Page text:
From the universally admired cinematography of Freddie Young, the long shot of Omar Sharif's floating mirage entry, the pre-CGI battles and pan-up scene changes, to O'Toole's florid but career-defining performance and the (then) novel time-shift narrative, this film set standards not matched even by Lean himself, and, as many reviewers have commented, financially and practically unlikely to be attempted today. I too have rarely seen such clarity of image outside of Imax, and in my view the script by Robert Bolt (and I now have learnt, an uncredited Michael Wilson) is the finest in cinema. Maurice Jarre's music and some of the acting style now seem a little excessive, but repeated viewing (around 35 times in my case) does not diminish the impact and quality, and the restoration and now DVD release still, after all these years, approaches the effect of that first 1962 viewing.

It is rare that repeated watching of a film (as opposed to a live performance) does this, and the reasons go beyond the photography, performances and editing. In my opinion, it is because the characterisation and storytelling encourage an appreciation of the ambiguity and inconsistency behind our motives and behaviour, and, in a wartime scenario, in the contrast between political expedience and personal morality. For a 13-year old, this opened a window into the adult world, and it explains why the story has resonance far beyond its setting. The film doesn't require an understanding of middle-east politics (though it does have some very current relevance), but it does require an ability to look, listen and understand. The fact that so many people rate it so highly says everything about its wider impact. When The Matrix and even Lord of the Rings have slipped out of the ratings (and the adolescents who inhabit these pages have grown up), I believe this film will still be in the 20s or 30s, perhaps enabling young people to once again see the world through adult eyes.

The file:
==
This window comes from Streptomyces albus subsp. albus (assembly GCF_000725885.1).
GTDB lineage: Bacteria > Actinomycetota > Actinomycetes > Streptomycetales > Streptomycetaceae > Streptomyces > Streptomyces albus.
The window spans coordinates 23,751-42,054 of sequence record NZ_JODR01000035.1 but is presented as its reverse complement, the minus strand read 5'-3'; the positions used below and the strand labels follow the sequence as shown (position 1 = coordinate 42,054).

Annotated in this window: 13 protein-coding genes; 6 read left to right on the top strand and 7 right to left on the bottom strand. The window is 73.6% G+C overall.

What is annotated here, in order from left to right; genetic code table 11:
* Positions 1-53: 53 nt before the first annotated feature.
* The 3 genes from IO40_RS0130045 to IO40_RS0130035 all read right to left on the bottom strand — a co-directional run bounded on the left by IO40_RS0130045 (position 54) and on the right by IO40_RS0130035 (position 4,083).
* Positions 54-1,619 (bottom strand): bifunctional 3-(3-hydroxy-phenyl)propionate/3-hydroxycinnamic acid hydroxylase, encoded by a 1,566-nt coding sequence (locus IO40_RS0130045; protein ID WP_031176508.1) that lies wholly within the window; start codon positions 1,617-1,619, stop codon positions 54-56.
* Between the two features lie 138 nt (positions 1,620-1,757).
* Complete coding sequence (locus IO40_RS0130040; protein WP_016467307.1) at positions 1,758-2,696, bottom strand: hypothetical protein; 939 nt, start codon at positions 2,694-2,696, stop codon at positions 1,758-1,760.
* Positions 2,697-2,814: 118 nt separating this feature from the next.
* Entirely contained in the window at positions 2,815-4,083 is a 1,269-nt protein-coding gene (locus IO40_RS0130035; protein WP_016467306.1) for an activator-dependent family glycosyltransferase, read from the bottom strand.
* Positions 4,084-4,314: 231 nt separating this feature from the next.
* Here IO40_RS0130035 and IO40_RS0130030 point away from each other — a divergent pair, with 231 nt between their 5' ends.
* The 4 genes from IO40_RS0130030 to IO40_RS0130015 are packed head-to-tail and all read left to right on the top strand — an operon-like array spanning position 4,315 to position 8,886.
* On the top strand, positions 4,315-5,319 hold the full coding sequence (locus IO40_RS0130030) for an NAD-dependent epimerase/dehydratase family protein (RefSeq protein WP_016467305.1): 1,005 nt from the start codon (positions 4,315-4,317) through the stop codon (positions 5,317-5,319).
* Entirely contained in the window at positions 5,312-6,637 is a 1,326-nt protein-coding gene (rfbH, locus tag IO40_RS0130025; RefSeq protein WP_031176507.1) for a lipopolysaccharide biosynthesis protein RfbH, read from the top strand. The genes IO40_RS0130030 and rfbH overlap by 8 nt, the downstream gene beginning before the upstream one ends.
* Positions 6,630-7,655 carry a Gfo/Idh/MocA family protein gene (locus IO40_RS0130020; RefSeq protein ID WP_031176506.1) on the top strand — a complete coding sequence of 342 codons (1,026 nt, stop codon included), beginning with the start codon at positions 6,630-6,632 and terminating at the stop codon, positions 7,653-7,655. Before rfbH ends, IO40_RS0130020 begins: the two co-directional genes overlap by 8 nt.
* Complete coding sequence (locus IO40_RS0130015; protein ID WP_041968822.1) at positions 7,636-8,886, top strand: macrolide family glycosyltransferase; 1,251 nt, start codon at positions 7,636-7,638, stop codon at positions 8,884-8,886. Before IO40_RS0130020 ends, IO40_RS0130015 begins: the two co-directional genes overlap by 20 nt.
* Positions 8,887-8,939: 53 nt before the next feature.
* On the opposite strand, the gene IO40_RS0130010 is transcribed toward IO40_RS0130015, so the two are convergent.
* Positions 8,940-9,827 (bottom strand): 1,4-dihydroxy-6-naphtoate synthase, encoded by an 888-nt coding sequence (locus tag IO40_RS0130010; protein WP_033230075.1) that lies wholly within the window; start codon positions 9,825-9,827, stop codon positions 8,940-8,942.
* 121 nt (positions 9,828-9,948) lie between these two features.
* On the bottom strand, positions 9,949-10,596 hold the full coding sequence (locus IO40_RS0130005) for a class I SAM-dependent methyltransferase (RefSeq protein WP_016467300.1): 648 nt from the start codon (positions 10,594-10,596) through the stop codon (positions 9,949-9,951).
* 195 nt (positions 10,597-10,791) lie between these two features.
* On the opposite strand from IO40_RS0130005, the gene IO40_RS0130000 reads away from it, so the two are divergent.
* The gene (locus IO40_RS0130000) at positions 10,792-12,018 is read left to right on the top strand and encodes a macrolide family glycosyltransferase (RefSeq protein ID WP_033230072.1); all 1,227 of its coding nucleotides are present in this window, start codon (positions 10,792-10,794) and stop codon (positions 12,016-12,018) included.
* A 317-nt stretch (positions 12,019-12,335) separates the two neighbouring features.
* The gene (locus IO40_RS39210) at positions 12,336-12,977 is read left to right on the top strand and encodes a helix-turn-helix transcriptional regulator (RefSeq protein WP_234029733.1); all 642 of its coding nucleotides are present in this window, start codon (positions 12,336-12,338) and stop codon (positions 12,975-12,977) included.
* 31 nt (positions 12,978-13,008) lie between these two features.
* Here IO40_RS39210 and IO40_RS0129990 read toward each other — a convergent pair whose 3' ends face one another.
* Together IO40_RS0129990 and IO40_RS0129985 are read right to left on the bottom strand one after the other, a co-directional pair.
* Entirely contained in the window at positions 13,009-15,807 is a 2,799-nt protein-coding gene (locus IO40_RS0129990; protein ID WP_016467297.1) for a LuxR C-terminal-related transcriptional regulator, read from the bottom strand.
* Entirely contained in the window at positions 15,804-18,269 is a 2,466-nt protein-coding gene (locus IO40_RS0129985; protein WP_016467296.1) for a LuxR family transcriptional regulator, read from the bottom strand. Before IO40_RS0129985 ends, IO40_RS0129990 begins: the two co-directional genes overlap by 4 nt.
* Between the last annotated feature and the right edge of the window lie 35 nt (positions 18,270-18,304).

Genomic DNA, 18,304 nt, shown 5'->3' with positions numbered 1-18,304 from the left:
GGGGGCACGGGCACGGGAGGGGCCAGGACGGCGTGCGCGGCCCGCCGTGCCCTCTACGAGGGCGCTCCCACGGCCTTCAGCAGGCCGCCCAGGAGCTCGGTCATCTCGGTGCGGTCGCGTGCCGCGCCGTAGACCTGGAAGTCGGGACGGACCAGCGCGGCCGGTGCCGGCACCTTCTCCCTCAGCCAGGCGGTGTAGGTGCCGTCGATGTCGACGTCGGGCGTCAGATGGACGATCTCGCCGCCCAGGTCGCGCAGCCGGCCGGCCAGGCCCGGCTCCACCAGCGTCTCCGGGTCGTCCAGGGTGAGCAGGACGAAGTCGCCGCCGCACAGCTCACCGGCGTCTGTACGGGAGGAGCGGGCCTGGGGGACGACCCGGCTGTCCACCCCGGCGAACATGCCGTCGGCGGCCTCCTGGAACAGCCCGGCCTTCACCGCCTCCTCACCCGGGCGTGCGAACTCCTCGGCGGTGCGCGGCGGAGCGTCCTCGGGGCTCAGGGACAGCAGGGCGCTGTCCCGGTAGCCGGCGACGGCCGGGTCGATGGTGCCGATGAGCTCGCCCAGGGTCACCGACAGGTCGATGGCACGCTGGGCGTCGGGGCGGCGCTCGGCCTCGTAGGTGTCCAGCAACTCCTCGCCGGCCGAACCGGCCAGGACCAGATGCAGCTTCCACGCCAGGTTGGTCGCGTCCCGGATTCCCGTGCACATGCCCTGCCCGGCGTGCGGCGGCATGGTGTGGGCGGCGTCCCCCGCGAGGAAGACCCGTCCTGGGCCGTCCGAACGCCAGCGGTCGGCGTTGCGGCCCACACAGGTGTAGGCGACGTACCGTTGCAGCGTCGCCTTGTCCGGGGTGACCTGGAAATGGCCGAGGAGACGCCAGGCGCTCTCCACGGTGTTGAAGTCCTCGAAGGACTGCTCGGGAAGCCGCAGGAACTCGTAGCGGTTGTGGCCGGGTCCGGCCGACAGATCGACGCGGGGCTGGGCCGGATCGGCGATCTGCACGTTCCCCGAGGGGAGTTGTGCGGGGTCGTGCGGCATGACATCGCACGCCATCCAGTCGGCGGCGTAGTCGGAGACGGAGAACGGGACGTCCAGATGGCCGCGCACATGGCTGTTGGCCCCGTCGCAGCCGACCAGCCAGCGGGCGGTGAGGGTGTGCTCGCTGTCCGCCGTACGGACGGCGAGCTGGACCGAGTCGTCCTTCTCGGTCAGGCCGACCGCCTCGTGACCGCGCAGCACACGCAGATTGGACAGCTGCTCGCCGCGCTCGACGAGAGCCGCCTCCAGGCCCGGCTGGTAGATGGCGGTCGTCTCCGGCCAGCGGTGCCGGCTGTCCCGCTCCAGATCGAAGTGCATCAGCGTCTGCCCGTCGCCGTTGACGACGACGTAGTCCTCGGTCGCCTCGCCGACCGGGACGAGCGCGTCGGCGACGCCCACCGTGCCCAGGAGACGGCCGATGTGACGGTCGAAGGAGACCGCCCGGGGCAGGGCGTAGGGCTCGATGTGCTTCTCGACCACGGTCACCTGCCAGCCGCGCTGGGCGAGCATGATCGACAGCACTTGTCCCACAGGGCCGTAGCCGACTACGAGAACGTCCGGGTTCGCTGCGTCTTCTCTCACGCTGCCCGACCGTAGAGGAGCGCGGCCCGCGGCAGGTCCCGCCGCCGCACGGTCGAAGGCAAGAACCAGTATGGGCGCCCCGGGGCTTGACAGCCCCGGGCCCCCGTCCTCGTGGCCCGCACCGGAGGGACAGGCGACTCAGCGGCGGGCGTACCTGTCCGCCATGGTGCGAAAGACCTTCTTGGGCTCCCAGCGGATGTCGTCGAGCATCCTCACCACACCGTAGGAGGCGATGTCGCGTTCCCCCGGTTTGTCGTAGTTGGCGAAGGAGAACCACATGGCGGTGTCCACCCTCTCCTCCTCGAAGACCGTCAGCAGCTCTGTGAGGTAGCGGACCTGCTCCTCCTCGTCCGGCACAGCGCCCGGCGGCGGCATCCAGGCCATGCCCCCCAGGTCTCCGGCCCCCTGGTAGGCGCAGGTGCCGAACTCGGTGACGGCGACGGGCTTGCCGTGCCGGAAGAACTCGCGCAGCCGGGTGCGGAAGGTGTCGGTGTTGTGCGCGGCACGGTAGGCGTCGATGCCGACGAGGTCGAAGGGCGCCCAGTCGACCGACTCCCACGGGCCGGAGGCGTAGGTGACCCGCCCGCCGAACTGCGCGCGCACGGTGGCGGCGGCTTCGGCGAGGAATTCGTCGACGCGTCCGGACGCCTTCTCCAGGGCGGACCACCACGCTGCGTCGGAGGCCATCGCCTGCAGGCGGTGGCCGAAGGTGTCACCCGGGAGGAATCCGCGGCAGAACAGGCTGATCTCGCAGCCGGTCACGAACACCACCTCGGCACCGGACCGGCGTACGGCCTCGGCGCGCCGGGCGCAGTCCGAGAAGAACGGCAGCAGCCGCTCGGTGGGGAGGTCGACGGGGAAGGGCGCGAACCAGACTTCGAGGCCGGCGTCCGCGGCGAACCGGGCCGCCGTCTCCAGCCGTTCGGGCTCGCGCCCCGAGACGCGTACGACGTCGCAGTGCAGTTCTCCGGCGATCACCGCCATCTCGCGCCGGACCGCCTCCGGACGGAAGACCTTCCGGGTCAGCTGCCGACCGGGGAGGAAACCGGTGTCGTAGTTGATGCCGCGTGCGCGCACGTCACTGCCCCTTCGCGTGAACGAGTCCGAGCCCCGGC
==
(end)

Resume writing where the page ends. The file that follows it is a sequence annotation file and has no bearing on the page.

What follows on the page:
Like Ali, I fear Lawrence. I fear the power of art to change us, to challenge our preconceptions. Every time I see this film I learn a little more, discover something new. When I was 13 I didn't understand much, but this film helped me to see that I wanted more, knew more, than my peers. I can't rate it more highly than that.